The history of multi-percussion is a collection of social and musical influences beginning largely during the early Twentieth century. The Industrial Revolution began in the mid-1760s and ended approximately 1830. During this time, many innovations in machinery and enhancements of everyday life were born, including electricity, which was explored during the second revolution. Manufacturing processes of metals, such as iron and steel, allowed for the development of new modes of transportation, steam power allowed for quicker and more efficiently powered trains to move cross country, and the development of the automobile and the airplane made virtually every corner of the world accessible for the distribution of goods and people and their cultures.
The world was getting louder and artists were quick to embrace the opportunity to put their opinions out into the world via their art. These Futurists accepted noise as the new music of world, creating instruments such as the “exploder.”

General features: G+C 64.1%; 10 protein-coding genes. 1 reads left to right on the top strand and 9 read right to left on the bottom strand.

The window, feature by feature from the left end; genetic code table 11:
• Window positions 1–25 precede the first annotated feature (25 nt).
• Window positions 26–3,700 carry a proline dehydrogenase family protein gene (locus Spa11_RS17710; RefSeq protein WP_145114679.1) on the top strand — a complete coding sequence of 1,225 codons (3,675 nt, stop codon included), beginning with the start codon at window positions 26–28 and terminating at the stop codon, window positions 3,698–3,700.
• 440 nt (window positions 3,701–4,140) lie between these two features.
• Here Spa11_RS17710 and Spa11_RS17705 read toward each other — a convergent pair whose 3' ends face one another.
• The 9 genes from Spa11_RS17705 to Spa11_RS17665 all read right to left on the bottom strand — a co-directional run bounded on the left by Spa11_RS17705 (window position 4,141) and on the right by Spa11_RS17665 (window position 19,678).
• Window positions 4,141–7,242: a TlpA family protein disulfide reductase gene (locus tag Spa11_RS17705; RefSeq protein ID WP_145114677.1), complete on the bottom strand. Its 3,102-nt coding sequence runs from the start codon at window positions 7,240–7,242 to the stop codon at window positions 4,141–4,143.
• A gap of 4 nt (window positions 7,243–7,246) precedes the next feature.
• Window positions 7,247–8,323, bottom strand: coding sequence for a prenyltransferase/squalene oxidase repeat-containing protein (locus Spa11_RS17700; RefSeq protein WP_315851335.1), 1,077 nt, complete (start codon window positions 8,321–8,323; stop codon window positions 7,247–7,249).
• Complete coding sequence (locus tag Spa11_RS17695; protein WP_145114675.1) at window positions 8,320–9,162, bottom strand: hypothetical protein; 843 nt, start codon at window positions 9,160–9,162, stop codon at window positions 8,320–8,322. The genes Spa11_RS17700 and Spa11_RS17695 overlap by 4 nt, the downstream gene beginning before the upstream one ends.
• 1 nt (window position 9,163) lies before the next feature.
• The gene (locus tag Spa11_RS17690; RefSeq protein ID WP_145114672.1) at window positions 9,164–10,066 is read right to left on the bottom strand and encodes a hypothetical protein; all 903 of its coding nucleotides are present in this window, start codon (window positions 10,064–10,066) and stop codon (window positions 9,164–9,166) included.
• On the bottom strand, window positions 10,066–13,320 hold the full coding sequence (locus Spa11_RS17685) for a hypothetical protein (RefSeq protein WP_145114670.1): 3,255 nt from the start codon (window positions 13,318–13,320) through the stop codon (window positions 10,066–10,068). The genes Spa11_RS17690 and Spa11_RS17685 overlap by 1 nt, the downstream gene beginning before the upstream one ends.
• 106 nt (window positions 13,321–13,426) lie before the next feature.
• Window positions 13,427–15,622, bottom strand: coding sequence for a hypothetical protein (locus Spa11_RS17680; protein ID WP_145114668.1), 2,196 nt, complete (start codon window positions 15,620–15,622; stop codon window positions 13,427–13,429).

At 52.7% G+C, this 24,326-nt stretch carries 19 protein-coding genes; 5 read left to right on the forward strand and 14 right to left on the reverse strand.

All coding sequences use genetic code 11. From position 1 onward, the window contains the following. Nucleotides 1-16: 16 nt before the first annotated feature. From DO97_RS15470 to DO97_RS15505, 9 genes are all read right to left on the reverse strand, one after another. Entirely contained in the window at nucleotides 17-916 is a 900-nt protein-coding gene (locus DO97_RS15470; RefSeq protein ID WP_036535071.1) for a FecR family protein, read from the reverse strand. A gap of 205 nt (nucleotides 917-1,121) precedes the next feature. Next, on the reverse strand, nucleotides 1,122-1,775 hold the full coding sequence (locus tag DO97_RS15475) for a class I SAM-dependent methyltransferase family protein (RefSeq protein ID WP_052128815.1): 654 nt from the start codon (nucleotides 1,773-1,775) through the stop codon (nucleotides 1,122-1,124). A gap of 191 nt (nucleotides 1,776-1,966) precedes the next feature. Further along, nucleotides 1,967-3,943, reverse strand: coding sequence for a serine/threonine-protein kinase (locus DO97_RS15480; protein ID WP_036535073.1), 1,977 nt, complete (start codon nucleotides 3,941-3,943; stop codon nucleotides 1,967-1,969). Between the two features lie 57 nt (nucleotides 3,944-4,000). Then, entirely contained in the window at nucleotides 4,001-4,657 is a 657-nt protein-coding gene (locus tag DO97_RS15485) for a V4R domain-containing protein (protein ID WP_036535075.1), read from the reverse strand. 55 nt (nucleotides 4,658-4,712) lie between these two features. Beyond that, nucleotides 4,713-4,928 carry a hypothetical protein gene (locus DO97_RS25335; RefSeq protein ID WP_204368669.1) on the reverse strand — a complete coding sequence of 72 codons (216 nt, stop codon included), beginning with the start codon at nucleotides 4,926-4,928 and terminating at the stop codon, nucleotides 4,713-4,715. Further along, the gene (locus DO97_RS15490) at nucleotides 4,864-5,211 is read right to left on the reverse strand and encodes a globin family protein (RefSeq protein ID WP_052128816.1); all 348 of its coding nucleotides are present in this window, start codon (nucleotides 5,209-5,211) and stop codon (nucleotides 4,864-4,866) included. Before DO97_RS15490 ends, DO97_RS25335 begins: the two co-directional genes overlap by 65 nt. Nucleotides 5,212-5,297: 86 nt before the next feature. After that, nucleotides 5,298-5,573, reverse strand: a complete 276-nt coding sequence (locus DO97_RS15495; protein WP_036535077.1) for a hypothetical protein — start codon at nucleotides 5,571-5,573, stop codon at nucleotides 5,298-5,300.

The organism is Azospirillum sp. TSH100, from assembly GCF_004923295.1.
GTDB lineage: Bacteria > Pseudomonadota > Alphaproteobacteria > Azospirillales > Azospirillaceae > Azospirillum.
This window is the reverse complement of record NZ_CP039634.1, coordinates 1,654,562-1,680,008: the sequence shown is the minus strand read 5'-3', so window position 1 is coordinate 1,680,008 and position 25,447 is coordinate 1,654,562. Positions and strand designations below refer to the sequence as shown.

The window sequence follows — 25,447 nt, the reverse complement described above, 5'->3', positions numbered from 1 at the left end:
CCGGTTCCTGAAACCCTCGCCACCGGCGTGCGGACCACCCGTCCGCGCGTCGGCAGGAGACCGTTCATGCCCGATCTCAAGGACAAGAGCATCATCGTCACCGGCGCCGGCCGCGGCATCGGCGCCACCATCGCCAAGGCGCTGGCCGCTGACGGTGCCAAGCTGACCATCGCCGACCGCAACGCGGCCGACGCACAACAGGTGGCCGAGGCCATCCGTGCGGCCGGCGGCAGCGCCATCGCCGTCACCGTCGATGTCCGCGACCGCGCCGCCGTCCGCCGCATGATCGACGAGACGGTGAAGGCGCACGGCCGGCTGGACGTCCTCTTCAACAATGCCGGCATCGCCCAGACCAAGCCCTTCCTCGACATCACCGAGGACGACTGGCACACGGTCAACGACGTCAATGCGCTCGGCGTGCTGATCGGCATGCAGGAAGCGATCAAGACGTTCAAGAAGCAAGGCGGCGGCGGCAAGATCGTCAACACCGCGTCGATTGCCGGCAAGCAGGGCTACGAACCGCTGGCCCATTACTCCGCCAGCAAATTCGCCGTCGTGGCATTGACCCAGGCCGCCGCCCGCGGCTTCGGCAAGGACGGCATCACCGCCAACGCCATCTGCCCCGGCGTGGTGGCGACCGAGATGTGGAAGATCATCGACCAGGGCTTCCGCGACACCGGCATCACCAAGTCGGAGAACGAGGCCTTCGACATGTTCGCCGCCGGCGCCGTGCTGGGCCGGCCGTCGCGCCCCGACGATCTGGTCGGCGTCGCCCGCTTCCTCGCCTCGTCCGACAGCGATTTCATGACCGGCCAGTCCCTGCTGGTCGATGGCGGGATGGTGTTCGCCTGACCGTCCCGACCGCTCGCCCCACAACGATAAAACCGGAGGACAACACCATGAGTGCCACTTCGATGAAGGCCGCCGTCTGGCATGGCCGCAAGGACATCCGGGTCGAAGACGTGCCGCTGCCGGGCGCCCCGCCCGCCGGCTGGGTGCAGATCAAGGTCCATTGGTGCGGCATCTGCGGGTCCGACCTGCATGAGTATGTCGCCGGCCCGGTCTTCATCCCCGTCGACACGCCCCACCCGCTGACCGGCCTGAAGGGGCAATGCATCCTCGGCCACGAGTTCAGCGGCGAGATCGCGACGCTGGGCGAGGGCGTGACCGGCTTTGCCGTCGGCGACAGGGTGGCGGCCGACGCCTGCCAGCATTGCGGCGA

The dissolution of tonality played a major role in the development of multi-percussion. The atonality of the Second Viennese School brought new compositional processes to percussion writers.
The Impressionists such as Debussy challenged the stability and requirement of traditional tonalities by using pentatonic, octatonic, and whole tone scales.
The rejection of tradition of Romanticism and Impressionism also helped to shape the landscape of percussion music, an area which was accepted as an experimental playground.
The consolidation of personnel, instruments, and implements within jazz is perhaps the single most important influence on multi-percussion development. The drum set is one of the newest of instruments to the standard percussion collection and continues to be reinvented.
Because percussion was a fertile ground for experimentation, all aspects were deemed “up for grabs.” Composers have since experimented with notational systems.
Many composers ask the performer to discover their own sound for a piece by simply indicating instrumentation as “wood, skin, metal.”
Electronics are increasingly important in the compositions of multi-percussion music provide a fresh sound and interest in multi-percussion.
The size of pieces have been taken to the extremes in the last few decades.
SÖ Percussion, Colin Currie, Amadinda Percussion Group, and Evelyn Glennie perform regularly on the most visible stages in the world, making the multi-percussion genre an elevated and vital aspect of percussion playing.